Though the origins of this company began in the '60s, it was in September of 1987 when Shire Post Mint began its evolution into the business we know today. Located in Springdale, Arkansas, Tom Maringer launched Shire Post based on a desire to explore the world of fantasy by taking it in a new, tactile direction. He envisioned a company that would specialize in products that had the goal of “making fantasy realms tangible” through trinkets and collectibles that brought the stories to life. Since that time (well over 25 years now) he has been doing just that. Along the way Shire Post became officially licensed to do work for George R.R. Martin’s "A Game of Thrones" series, Robert E Howard's "Conan" series, Robert Jordan’s "The Wheel of Time” series, L.E. Modesitt's "The Saga of Recluce" series, Patrick Rothfuss' "The Kingkiller Chronicle" series, Edgar Rice Burroughs' "John Carter of Mars" and "The Hobbit" and “The Lord of the Rings” trilogy by J.R.R. Tolkien.

That said, Shire Post Mint wasn't actually Maringer's first company. In 1975 he started Maringer Custom Cutlery and made hand-crafted knives and swords for many years, gaining quite a reputation for quality at knife shows throughout the United States and Europe. He’s also tried his hand at writing describing his book “A Superior State Of Affairs” as Big Bang Theory meets Northern Exposure in Warehouse 13. It was eventually published by AuthorHouse and is available for purchase still today. Along the course of his life, he even completed a couple of degrees in Geosciences from Michigan Tech and the University of Arkansas, married, and raised a family (some of whom work with him today). Through Shire Post Mint he would move into making fantasy postage stamps in 1987 and obtained his first press for making fantasy coins in 2001. It would take his connection to Game of Thrones in 2003 and that line’s solid success to really evolve the operation into a profession. Since then, Shire Post has grown their staff and their reach as collectors follow their work with anticipation for each new release. Over the years they’ve expanded what they make to include coins, tokens, buttons, badges, trinkets, baubles, pendants, charms, pins, and more all the while maintaining traditional materials and techniques. At times the company even employs vintage tooling and antique machinery using hand-carving dies, tumbling, and chemically or thermally treating the coins. In this way, they give the coins a weathered look that really feels like aged currency. The company explains “creating an old look and feel is simple if the piece is actually done the old way”. In this, they add a level of authenticity to a piece that is hard to equal. It’s not just a matter of making fantasy seem real, but rather bringing objects into the world to share a “sense-of-place”. This helps make the fantasy universes they model feel that much more real. Maringer explains it best…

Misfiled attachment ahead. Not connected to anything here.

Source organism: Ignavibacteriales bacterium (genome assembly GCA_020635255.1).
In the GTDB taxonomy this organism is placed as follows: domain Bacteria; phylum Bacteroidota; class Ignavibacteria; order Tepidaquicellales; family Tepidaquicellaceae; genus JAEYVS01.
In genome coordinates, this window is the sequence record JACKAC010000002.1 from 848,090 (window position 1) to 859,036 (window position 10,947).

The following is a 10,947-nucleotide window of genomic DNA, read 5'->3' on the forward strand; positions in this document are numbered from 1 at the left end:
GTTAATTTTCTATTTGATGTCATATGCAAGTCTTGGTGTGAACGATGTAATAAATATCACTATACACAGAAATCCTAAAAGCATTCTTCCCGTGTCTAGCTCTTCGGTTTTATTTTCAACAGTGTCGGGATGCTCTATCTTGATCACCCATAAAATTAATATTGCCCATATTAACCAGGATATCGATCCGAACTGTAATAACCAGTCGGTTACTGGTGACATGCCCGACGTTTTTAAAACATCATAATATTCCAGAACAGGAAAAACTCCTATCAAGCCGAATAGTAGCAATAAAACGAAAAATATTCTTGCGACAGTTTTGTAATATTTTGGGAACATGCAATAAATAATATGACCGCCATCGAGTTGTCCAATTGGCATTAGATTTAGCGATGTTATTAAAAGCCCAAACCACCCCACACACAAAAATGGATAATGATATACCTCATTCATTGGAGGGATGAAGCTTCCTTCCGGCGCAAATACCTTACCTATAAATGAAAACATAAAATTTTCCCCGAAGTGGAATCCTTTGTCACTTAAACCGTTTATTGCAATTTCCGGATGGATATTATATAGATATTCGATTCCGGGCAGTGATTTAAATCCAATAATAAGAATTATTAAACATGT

“Our primary goal is to increase fans’ immersive experience in their favorite fantasies by creating simple tactile objects to enhance the sense-of-place and contribute to a state of ‘Suspension Of Disbelief’ or ‘SOD’ with respect to the beloved fantasy realm. Our goal was fully realized when a fan commented: ‘I thought those stories were made up… but these coins are REAL!’ We hope that everybody may be enabled to experience such a SOD experience, even if it’s only for a moment. To feel the world of Middle-Earth take shape around you as you jingle some Hobbit coins in your hand… THAT is the best thing ever!”
The Lord of the Rings coins by Shire Post Mint
Credit: Shire Post Mint